Friday, May 29, 2009

Introduction To Pivot Tables In Intelligence Analysis (Original Research)

Pivot tables are a handy but under-utilized feature of Microsoft Excel's program. Crime analyst's, in particular, make good use of these in their work but they are largely unknown to the wider community of intel analysts.

One of my students, Brent Pearson, explored this particular tool as part of my Advanced Analytic Techniques class last term. As part of his final assignment, he put together a couple of useful videos to introduce the novice to this particular tool:

A couple of caveats: First, Brent used law enforcement data in his examples but you can create pivot tables from virtually any structured data set. Second, Brent was starting at the very beginning with pivot tables. There are many more tricks and tips to pivot tables than he was able to discuss. If you use pivot tables in your work or know of some good resources about how to get more out of them, leave a comment!

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Anonymous said...

Well done video, I can definitely see myself using this.

Corey said...

Pivot tables play a "pivotal" role in some of the data analysis I am doing at my internship. We are analyizing different incentives for our agents and determining who they favor, why, and how we can enhance the incentives to benefit all agents, not just the largest. Without the pivot table tool, much of my analysis would take a large amount of time to complete as the data pool i work with is enormous. However, with this tool, I can easily spot trends and anomalies in the data and create a comprehensive analysis in no time at all. Pivot tables allow me to do all this without compromising the integrity of or having to "massage" the data to find the information I need. I definitely agree that this tool is one of the most underutilized in Microsoft Office and that it has large benefits in the business intelligence realm in addition to the applications in law enforcement as demonstrated by the preceding videos. I can't wait to hear more on this topic!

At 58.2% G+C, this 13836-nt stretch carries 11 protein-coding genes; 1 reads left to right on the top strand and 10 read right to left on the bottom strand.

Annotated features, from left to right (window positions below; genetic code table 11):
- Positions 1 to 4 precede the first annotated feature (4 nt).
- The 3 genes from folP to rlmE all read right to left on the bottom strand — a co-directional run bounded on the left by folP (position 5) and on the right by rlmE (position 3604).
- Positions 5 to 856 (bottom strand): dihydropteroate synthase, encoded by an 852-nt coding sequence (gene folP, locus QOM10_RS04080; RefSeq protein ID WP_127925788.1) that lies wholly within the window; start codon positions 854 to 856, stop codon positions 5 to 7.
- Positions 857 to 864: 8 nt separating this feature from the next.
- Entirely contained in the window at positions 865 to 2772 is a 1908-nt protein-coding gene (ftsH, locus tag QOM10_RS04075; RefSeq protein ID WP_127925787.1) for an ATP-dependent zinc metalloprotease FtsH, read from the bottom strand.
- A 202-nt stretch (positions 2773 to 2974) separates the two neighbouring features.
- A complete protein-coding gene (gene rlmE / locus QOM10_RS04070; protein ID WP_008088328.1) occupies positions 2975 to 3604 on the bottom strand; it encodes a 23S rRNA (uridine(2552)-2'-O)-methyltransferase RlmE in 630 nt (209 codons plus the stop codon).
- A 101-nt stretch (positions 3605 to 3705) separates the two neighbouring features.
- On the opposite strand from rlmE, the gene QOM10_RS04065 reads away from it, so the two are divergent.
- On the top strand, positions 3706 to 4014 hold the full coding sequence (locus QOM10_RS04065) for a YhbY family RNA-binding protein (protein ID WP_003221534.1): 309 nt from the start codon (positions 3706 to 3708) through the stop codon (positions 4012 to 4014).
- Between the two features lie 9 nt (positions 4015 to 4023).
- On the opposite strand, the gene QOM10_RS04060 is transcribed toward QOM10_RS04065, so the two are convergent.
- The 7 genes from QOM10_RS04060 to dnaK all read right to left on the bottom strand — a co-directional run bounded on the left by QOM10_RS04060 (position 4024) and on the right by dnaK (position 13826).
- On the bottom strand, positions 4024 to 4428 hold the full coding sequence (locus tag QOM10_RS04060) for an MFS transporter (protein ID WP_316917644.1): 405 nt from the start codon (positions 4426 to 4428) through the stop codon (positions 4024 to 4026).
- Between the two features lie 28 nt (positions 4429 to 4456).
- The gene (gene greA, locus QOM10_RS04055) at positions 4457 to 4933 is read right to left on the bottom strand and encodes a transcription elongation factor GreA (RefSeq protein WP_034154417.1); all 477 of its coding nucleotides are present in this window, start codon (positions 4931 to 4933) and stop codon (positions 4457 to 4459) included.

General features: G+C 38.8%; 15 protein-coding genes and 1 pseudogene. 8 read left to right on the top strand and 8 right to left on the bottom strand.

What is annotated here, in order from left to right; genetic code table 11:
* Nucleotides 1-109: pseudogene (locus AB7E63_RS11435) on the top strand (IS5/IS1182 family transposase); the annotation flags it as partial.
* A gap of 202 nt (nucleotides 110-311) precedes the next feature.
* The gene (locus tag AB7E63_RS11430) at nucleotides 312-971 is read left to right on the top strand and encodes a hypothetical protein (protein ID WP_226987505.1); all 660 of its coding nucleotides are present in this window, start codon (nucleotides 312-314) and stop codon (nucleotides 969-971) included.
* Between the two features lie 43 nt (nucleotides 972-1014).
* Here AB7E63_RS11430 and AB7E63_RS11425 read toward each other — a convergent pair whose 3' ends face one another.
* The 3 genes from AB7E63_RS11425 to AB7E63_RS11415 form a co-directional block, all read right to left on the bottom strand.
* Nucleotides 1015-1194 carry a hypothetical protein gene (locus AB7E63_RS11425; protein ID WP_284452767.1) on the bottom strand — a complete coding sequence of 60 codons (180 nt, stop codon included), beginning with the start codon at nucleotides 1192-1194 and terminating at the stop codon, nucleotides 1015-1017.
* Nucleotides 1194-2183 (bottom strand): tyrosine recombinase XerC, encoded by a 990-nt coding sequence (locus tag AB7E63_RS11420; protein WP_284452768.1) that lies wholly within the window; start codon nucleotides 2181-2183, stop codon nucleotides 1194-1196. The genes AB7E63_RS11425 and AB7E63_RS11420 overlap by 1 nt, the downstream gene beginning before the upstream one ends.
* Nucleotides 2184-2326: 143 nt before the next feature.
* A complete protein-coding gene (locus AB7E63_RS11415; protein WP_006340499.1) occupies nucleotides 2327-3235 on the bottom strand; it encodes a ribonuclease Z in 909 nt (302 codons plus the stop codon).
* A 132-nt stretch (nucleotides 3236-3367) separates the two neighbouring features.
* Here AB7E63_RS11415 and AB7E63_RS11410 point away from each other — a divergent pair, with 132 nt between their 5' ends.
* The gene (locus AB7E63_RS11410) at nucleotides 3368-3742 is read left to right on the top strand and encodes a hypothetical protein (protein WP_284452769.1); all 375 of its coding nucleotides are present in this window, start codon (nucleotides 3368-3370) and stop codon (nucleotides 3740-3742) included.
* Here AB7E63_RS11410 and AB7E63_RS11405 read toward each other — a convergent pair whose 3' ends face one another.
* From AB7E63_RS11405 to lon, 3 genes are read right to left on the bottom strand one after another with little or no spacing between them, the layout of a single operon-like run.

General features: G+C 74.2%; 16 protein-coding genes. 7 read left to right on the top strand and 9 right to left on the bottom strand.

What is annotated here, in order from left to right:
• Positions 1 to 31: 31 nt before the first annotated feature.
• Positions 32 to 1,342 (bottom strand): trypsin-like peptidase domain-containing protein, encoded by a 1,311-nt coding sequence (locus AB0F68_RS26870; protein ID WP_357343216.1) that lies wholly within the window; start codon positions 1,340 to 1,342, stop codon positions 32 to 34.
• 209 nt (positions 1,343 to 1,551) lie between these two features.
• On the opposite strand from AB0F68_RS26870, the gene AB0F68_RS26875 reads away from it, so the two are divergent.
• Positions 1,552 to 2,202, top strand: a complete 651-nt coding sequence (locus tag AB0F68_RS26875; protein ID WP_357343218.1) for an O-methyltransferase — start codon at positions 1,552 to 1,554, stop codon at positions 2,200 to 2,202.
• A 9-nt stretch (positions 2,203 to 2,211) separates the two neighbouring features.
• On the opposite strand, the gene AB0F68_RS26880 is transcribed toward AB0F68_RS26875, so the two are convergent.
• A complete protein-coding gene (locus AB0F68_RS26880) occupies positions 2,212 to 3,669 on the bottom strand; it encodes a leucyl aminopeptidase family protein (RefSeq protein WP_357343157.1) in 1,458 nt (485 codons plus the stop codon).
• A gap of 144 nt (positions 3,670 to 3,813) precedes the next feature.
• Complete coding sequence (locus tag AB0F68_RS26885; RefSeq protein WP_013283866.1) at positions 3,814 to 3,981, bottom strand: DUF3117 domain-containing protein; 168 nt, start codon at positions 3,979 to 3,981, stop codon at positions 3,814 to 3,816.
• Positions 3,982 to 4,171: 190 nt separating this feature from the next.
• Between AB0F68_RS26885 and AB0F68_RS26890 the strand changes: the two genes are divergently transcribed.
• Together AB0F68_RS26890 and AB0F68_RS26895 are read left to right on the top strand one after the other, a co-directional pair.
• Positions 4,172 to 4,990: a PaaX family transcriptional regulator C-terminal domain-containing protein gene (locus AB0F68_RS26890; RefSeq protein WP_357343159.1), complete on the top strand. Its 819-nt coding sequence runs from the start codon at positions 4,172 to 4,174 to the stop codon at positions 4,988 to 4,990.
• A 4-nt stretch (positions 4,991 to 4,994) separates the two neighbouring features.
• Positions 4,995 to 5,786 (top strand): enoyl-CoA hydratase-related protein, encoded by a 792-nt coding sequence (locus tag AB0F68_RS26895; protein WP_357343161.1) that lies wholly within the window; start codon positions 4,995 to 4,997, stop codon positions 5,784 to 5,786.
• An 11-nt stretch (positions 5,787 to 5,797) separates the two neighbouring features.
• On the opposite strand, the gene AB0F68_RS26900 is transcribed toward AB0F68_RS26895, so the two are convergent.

Anonymous said...

In the mid-90's (long before Pen-Link or THREADS), pivot tables were a mainstay of telephone toll analysis. The raw call data was easily cut and paste into the spreadsheet and would allow me to see how many times any number called the target number(s). Even three years ago, while serving as a Military Intelligence Analyst in Afghanistan, we used pivot tables for various analysis. It's only limited by your imagination. Thank you for the great videos!

Deborah Osborne said...

Thanks for these videos! New crime analysts will appreciate them. It would be great if your students could produce more like these... on various sorts of analytical techniques. Just basics would be great! When I was a crime analyst, pivot tables saved me much time and were my favorite tool of all. I didn't learn how to use them until halfway through my 10 years as an analysts, and they made me much more efficient and productive.